Murphy's Law: Foreign Mercenaries in Europe


June 27, 2007: Many people were surprised to find that three of the six Spanish soldiers, killed by a car bomb in Lebanon recently, were from South America. About six percent of Spanish military personnel are foreign born, and that is not an unusual situation in many European countries. Even in the United States, about five percent of all military personnel are foreign born, and the percentage in the British military is close to ten percent. Spain and France have "Foreign Legions," while Britain has its Gurkha regiment. Now that most armed forces in Europe are ditching conscription, the use of foreigners in the ranks is becoming more popular. Then again, filling out the volunteer military with ambitious foreigners is a tradition that goes back to the Roman empire, and even earlier.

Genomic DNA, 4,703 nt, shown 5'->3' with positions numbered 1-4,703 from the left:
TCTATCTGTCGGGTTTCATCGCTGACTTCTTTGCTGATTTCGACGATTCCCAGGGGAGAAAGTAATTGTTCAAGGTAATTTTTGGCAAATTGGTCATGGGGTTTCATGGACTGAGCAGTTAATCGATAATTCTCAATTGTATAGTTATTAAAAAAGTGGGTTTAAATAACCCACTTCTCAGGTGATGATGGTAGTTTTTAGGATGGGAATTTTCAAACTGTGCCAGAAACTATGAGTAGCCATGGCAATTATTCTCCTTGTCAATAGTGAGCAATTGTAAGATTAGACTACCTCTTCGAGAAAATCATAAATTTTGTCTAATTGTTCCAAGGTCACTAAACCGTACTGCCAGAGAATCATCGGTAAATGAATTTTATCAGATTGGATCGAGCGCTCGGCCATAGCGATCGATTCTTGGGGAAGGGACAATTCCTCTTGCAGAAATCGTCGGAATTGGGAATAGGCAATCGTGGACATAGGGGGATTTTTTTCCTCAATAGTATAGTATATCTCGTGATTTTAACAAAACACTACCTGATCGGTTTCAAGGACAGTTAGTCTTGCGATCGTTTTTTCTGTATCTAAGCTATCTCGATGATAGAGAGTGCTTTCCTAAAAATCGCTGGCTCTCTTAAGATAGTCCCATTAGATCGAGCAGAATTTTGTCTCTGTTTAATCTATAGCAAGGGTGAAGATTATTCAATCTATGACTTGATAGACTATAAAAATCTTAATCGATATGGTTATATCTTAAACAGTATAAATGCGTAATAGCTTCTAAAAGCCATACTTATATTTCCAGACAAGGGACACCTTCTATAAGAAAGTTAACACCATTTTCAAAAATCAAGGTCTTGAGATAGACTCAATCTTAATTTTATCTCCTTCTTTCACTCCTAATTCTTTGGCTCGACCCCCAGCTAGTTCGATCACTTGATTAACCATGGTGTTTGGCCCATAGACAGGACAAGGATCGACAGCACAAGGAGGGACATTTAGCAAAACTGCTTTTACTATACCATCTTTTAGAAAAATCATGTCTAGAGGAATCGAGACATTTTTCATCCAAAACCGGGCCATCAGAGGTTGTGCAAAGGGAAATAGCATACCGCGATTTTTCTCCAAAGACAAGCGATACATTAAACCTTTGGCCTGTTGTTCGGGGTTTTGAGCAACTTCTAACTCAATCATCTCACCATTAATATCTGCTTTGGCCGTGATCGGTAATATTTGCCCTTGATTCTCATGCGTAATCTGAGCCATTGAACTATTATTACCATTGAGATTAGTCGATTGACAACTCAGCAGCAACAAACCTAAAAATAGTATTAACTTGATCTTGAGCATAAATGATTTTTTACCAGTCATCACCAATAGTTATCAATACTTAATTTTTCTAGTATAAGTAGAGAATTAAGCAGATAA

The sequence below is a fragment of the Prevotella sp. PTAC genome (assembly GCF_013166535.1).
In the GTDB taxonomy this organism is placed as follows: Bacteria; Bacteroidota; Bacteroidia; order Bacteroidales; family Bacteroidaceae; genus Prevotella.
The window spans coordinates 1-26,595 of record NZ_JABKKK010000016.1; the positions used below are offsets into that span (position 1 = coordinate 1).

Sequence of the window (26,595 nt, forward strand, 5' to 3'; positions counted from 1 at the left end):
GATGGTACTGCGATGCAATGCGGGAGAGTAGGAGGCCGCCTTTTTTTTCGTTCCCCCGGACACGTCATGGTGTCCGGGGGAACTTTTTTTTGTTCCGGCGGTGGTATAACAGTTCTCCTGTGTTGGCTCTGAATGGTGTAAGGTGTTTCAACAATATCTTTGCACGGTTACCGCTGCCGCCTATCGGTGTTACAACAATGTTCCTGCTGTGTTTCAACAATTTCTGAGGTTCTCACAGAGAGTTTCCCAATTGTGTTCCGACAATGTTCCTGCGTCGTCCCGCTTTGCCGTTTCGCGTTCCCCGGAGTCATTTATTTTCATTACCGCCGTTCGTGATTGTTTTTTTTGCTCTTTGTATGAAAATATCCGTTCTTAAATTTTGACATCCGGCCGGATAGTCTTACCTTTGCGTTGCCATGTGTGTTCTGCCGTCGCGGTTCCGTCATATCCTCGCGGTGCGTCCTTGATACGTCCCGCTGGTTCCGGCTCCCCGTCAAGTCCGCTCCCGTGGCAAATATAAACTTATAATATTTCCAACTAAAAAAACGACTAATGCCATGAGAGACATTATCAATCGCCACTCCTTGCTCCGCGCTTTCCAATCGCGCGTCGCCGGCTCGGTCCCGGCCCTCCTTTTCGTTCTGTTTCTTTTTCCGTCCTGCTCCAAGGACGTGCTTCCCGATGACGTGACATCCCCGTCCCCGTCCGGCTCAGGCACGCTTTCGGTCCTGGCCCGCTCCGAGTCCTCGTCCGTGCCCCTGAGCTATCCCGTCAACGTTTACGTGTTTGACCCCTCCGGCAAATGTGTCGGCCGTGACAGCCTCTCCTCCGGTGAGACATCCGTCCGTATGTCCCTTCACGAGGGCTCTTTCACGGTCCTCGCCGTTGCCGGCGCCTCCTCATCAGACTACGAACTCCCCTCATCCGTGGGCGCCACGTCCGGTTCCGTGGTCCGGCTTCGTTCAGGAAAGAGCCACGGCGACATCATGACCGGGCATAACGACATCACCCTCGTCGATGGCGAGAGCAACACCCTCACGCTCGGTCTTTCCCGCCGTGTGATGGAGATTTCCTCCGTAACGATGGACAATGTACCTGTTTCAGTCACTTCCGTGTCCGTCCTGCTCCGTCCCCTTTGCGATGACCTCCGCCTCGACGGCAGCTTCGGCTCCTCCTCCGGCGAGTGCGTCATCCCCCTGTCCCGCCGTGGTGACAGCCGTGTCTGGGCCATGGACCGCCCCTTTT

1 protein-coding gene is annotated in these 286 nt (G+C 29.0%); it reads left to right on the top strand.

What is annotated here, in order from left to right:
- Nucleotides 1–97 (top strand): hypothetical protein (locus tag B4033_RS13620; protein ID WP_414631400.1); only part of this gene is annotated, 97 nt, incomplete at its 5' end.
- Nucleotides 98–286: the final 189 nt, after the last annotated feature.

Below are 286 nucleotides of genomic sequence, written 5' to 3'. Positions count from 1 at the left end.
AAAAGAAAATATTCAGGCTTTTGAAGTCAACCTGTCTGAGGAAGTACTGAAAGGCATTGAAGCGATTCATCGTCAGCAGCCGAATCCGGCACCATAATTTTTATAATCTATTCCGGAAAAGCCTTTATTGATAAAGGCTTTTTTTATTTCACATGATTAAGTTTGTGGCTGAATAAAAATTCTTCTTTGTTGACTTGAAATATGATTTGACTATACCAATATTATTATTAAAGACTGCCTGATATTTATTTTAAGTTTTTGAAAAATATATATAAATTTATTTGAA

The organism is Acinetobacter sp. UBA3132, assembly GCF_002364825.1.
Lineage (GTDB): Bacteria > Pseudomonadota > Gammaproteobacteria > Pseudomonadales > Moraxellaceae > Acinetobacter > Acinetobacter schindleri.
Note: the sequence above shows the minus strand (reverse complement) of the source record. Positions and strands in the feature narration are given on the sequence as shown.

About eleven percent of the Spanish troops sent to Lebanon were foreign born, and this has caused some to question how the foreign troops are used. Historically, the foreigners were typically used to do the most dangerous jobs. But Latin Americans see enlisting in European armed forces as an easy way to get legal entry to the European Union, and much better economic opportunities. The Spanish Legion (the "Foreign" tag has been dropped), prefers Spanish speaking foreign recruits from South America. Most of those joining are from Colombia and Ecuador. Foreign legions are typically full of gung-ho troops who feel slighted if they don't get the most dangerous jobs. It's less of a political liability when foreign, instead of native, troops are killed in action. Or it used to be. Until the advent of international, 24/7 media operations, it was difficult for the parents of the dead foreign soldier to be reached by reporters. That is no longer the case. But the enthusiastic foreign troops in elite units are still useful for dangerous assignments that require dedication and fearlessness. If reporters dig deep enough, they will find a young guy who wanted some high risk adventure. Sometimes the risk wins.


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